Baltimore Uses Aggressive Tactics in Demanding Silence from Victims of Police Misconduct Who Win Settlement Claims

Thursday, October 22, 2015
(photo: lofilolo, Getty Images/iStockphoto)

Most of those who settle with the city of Baltimore over incidents of police misconduct must submit to a gag order to keep their settlements, a newspaper reported.


In one case, the city agreed to pay Ashley Overbey $63,000 after police used a stun gun on her after she had reported a burglary at her home. But after she posted comments about her case on a newspaper website, Baltimore officials withheld $31,500 of her settlement.


Overbey said she didn’t breach the agreement. “I was completely devastated,” she told The Wall Street Journal.


In 95% of police-misconduct cases, Baltimore demands silence from plaintiffs. The city’s use of gag orders appears to be more aggressive than in other cities such as Philadelphia, Boston, Fort Worth, Memphis and Minneapolis, Scott Calvert and Zusha Elinson reported for the Journal.


“Baltimore is an outlier among cities this way,” Scott Greenwood, a civil rights and police accountability lawyer in Cincinnati, told the Journal. He said the restrictions have a “chilling effect” on victims of police misconduct.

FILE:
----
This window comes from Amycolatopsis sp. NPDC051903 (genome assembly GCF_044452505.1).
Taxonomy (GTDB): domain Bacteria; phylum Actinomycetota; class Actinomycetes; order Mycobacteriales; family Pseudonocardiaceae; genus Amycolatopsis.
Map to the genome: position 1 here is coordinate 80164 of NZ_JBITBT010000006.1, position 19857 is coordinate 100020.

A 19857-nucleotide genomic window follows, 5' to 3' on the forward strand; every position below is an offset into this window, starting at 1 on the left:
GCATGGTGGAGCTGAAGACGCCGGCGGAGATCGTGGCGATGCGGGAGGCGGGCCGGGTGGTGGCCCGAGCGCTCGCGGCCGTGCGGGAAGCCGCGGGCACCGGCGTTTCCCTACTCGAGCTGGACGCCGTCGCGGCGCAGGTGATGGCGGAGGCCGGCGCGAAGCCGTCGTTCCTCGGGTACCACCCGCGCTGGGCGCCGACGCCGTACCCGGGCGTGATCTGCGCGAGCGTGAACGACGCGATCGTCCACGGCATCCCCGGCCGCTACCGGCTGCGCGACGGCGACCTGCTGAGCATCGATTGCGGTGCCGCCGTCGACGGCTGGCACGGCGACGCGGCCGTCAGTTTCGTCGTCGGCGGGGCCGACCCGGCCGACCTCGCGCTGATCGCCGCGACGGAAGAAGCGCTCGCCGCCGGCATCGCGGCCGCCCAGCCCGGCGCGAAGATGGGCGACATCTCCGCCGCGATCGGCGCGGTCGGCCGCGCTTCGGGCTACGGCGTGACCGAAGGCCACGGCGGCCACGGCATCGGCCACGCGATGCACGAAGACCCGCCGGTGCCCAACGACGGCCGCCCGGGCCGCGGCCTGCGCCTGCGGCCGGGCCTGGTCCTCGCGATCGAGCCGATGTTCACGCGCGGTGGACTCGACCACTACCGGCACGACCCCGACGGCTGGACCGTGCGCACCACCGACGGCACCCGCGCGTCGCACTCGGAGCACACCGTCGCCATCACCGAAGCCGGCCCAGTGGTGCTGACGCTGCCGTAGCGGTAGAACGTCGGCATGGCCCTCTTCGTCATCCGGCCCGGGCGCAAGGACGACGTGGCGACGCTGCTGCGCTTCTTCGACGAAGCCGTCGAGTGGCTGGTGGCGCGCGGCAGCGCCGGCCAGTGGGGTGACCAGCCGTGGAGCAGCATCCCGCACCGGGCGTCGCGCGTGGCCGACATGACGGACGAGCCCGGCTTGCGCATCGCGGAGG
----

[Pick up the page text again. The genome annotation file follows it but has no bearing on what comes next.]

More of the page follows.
“It kind of defeats the purpose of these types of lawsuits, which is to shine a light on police misconduct,” Jeffrey Neslund, a Chicago attorney who represents plaintiffs in these cases, told the newspaper.


The city has paid $12 million in settlements and court judgments in police-misconduct cases from 2010 through 2014, according to the Journal.

-Noel Brinkerhoff, Steve Straehley


To Learn More:

Violating Baltimore’s Deal Restrictions Can Be Costly (by Scott Calvert and Zusha Elinson, Wall Street Journal)

Police Settlement Cases Rare - and Rarely Deter Misconduct (by Susan Milligan, U.S. News & World Report)

Undue Force (by Mark Puente, Baltimore Sun)

Rise in Police Brutality and Misconduct Cases Creates New Revenue Sources for Lawyers (by Noel Brinkerhoff, AllGov)

Are Baltimore Police Engaged in a Low-Profile Work Slowdown to Protest Oversight? (by Steve Straehley, AllGov)

Fracking Companies Buy Silence of Families with Contaminated Water (by Noel Brinkerhoff, AllGov)


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